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The New YorkerSarah Vowell, a contributing editor to "This American Life," on National Public Radio, knows that she's not a fair-weather patriot -- at least not the kind Thomas Paine disparaged in the first installment of the "American Crisis" papers, which was written in the fall of 1776, when Washington's troops were retreating. But she can't get behind the idea of citizenship as sing-along that has been prevalent since September 11th. The Partly Cloudy Patriot (Simon & Schuster), her latest book, is a collection of radio segments and magazine pieces. Vowell, a charismatic misanthrope, repeats the mantra "We the people, we the people" to keep from freaking out on the humid, overstuffed subway. She also thinks about the Civil War "all the time, every day," vacations in Salem, and takes walking tours of Thomas Jefferson's Paris years. Fashioning herself as Clinton's "crabby little cheerleader," she admits a guilty pleasure in voting. Of the booth: "I love it in there. I drag it out, leisurely punching the names I want as if sipping whiskey in front of a fire."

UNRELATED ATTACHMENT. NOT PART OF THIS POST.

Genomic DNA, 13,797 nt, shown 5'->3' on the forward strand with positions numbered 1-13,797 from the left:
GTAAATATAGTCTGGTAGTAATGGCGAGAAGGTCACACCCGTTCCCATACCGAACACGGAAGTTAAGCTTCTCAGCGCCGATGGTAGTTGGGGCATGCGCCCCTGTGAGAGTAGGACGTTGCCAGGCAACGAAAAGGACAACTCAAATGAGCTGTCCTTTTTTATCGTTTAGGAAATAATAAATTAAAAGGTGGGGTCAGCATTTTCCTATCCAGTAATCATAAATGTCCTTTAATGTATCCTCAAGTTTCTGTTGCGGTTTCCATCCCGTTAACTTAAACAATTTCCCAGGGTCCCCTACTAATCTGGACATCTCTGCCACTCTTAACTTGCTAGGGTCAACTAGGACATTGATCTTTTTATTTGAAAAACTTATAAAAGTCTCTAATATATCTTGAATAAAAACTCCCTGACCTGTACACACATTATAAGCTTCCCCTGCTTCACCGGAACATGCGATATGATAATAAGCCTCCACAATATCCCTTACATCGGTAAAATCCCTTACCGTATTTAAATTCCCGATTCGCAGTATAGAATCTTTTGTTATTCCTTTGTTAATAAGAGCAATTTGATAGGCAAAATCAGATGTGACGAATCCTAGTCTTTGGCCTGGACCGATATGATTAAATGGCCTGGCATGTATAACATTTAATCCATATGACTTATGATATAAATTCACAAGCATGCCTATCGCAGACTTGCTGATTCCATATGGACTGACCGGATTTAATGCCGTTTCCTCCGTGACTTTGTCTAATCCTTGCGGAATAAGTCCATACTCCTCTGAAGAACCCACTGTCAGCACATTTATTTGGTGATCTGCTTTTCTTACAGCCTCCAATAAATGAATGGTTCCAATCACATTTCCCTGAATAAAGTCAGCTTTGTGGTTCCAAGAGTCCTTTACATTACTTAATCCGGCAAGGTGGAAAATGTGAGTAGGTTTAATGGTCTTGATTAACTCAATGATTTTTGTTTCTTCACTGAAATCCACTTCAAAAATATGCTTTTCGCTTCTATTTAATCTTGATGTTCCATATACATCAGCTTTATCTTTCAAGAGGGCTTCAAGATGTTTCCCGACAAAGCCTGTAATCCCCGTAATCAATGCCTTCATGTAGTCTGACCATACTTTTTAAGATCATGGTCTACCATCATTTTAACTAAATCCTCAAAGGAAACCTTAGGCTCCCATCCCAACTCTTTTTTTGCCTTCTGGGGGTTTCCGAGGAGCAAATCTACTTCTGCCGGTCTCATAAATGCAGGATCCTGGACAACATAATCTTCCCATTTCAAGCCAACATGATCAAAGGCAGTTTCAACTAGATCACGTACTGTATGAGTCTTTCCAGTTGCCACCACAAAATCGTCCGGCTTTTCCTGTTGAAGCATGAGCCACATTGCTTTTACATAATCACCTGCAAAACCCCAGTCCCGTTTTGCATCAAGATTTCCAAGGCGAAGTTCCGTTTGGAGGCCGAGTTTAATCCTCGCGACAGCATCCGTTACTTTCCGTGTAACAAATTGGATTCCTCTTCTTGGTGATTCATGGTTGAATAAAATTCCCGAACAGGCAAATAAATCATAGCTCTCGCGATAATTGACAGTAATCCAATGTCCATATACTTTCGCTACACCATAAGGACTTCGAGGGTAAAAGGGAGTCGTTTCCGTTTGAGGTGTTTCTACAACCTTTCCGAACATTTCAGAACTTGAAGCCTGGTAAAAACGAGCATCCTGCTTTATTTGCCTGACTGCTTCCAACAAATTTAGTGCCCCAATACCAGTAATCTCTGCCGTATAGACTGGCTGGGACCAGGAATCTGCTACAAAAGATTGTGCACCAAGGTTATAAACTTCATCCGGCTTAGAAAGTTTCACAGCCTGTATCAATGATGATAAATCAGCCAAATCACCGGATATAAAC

Office workers with razor-sharp cheekbones, rep ties, and banker pens in David Rees's comic-strip collection Get Your War On (forthcoming from Soft Skull Press) start their frame-to-frame phone conversations with lines like, "Hey buddy. How are you enduring your freedom?" First posted last October at www.mnftiu.cc, this strip finds exclamation-happy biz-school Everypeople swearing and boozing their way through the chaotic national events of the past year, with reactions ranging from calm ("I'm a little confused. Are U.S. citizens allowed to kill suspected terrorists now?") to excitable ("I want all my Americans who think this is our finest hour to just throw your hands in the air!").( Dana Goodyear)